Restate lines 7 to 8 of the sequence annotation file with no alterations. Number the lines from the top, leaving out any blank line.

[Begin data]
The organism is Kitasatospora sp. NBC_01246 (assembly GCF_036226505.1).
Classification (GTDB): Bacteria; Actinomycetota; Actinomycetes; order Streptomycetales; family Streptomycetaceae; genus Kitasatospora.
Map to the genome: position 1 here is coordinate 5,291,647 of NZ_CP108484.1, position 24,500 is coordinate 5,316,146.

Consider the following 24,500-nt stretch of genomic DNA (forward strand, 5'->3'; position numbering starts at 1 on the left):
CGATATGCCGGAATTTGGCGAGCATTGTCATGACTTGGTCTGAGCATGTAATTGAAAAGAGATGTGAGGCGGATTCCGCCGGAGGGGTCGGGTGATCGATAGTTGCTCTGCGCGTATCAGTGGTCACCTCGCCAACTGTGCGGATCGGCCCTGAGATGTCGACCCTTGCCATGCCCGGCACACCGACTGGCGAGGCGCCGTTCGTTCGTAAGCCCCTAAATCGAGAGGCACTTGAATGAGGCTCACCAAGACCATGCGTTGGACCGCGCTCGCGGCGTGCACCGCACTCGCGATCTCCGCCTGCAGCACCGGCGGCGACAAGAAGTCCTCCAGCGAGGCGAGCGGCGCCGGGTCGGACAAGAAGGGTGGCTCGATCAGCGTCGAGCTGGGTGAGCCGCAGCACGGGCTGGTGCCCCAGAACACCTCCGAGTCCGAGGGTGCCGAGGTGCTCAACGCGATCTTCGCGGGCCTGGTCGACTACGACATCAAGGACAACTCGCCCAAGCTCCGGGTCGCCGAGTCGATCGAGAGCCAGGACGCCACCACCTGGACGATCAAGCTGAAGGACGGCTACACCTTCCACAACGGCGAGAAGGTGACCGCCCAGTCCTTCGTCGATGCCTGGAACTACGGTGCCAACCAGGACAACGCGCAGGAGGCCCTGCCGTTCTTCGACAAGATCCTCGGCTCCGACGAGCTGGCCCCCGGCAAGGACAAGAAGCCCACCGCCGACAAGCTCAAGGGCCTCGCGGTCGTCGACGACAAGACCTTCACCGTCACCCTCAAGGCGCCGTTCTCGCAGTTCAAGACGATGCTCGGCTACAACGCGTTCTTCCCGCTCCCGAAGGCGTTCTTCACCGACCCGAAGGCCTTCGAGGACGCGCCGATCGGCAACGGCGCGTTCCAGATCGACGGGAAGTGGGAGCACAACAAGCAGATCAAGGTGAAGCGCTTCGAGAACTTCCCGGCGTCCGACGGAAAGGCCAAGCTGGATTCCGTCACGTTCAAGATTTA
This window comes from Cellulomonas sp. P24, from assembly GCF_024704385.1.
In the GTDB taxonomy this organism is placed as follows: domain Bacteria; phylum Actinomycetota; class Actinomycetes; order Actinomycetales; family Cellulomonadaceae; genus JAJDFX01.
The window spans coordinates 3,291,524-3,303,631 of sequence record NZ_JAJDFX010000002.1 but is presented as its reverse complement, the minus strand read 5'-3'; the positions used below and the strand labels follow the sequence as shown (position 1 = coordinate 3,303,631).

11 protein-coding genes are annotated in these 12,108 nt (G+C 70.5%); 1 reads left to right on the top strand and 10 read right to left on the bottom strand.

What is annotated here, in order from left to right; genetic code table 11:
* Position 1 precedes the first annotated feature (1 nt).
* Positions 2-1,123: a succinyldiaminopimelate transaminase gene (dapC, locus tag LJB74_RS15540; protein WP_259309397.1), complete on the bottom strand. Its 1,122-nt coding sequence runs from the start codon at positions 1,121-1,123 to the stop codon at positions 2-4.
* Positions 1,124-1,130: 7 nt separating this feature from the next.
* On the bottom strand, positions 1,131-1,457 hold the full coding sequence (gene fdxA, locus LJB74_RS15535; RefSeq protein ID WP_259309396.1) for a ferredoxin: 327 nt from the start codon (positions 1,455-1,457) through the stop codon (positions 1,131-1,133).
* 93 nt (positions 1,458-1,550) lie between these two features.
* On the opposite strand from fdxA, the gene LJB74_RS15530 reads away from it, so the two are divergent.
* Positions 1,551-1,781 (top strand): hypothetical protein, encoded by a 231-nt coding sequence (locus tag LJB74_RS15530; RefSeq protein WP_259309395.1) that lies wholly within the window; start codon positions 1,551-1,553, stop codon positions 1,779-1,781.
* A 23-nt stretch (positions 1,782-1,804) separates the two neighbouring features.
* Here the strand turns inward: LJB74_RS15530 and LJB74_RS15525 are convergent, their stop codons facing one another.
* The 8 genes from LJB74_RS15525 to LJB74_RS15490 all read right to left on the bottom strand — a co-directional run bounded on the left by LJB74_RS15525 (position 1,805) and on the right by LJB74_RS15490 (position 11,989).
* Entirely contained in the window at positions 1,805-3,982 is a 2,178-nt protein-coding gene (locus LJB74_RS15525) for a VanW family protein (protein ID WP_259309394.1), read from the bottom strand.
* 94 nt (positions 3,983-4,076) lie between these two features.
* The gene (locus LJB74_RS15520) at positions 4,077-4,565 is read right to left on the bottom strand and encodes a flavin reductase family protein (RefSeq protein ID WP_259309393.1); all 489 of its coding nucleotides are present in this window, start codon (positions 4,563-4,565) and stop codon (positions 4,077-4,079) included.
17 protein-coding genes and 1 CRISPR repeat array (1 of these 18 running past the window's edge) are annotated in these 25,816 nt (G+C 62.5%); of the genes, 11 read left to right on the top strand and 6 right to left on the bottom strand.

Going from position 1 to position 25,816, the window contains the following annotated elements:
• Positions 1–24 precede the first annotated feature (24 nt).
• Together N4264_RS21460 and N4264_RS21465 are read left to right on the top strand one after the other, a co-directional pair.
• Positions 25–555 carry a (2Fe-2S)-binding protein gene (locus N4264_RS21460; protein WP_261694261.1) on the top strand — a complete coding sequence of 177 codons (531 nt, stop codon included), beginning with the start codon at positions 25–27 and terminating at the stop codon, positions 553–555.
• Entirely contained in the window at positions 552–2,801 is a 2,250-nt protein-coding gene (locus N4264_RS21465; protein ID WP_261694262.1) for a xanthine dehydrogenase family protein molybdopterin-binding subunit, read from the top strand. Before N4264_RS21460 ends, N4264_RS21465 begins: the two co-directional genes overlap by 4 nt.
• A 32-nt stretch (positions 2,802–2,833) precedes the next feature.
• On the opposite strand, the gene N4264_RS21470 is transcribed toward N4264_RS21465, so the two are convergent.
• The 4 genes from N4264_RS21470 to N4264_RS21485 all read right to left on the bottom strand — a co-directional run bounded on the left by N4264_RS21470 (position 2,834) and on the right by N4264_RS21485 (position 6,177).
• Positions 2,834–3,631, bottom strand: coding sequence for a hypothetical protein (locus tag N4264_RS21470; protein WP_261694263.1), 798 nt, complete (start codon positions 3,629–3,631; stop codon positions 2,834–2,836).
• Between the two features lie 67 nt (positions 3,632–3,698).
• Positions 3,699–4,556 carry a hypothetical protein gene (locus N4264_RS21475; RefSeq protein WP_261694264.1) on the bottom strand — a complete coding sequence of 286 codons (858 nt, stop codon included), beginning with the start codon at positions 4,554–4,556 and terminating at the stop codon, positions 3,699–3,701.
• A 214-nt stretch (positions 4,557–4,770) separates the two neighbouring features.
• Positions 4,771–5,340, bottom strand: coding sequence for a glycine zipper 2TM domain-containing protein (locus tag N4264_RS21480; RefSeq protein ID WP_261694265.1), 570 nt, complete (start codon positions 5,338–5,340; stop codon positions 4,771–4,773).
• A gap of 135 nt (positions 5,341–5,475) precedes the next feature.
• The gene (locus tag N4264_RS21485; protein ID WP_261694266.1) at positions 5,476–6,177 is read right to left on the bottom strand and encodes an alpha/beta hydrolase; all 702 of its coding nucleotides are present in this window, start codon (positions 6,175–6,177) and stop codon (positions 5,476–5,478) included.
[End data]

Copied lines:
In the GTDB taxonomy this organism is placed as follows: domain Bacteria; phylum Actinomycetota; class Actinomycetes; order Actinomycetales; family Cellulomonadaceae; genus JAJDFX01.
The window spans coordinates 3,291,524-3,303,631 of sequence record NZ_JAJDFX010000002.1 but is presented as its reverse complement, the minus strand read 5'-3'; the positions used below and the strand labels follow the sequence as shown (position 1 = coordinate 3,303,631).